The organizers of the Fourth International Barcode of Life Conference issued calls for abstracts and applications for travel bursaries at the beginning of April 2011 and due to the high number of responses the deadlines were extended into July. By the time the last submissions arrived through the online system, the response totaled more than double those of previous barcode conferences. We received:
- 490 abstracts from 58 countries, and
- 225 applications for travel bursaries from 38 countries
The focus shifted immediately to the Program Committee which has responsibility for creating the scientific program for the conference and selecting recipients of travel support provided by the conference budget. The committee recruited about 50 volunteer session organizers that includes:
- Members of CBOL’s Executive Committee;
- Members of the Local Organizing Committee in Australia;
- Leading barcode researchers, especially in Australia;
- Members of CBOL’s Implementation Board, made up of leaders of CBOL Working Groups, barcoding campaigns, committees, and non-CBOL organizations such as iBOL, BOLD, and GenBank; and
- Leads and co-Leads of iBOL’s Working Groups.
CBOL created online systems that would make the enormous reviewing job easier for the Program Committee. A subcommittee immediately started reviewing applications for travel bursaries using the following criteria:
- Past involvement in barcoding projects through CBOL, iBOL and other projects;
- Past productivity in generating barcode data and publications;
- Plans for future involvement in barcoding projects; and
- The quality of abstracts submitted to the Adelaide Conference.
Fifteen applicants from 15 different countries have been selected for support in a first round of awards. The Program Committee has selected an additional 30 alternates for a waiting list. Fifteen of these alternates have been recommended to other funding sources that are considering their applications now. The Conference organizers continue to try to raise funds for travel bursaries and we hope to make a second round of travel awards in September.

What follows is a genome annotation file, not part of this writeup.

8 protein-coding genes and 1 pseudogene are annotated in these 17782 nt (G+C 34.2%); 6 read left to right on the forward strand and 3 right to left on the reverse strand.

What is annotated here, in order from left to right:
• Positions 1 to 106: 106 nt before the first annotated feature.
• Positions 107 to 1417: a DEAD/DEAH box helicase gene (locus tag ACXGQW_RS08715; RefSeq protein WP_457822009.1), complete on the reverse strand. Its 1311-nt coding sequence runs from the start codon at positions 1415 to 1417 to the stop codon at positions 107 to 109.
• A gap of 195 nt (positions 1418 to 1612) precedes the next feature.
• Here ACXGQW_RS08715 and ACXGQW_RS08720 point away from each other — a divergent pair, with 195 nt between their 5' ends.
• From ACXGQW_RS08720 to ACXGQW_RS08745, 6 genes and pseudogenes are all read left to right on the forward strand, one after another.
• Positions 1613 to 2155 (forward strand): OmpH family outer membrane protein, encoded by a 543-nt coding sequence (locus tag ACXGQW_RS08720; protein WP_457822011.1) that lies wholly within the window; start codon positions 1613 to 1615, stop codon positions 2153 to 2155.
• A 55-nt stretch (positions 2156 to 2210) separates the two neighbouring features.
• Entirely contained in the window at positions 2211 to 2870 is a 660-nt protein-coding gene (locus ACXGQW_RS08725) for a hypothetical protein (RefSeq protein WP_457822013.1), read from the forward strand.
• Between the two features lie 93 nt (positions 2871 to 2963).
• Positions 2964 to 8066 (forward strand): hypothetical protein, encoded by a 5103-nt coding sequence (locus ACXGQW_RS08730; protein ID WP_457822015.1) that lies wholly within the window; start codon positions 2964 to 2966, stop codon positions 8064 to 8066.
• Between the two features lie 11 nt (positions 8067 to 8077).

Reviewing the abstracts is a more complicated task. Back in the spring, the Program Committee decided that the Conference should include a variety of session formats:
- A few plenary sessions with presentations of interest to the entire barcoding community;
- A half-day session with presentations of interest to different taxonomic communities (plants, vertebrates, invertebrates, and microbes, including fungi, protists and microalgae);
- Many smaller meetings in which specialists could exchange information and plan collaborative activities. These more technical sessions could focus on smaller taxonomic groups (e.g., fish, birds, insects) or thematic issues (e.g., informatics, environmental barcoding, or lab procedures).
For the past six weeks, session organizers and members of the Program Community have been reviewing abstracts for quality and relevance, and assigning them to the most appropriate session. At the outset of the process, session organizers were given complete freedom to decide the best use of their sessions. Some want to include as many oral presentations as possible, while others are assigning more abstracts to poster presentations so their meeting time can be used for discussion and planning.
The process of developing the agenda is almost finished. A Provisional Agenda will be posted on theConference website around 1 September. The Program Committee and session organizers hope you’ll find the agenda an exciting and innovative plan and they appreciate your patience as they complete their work.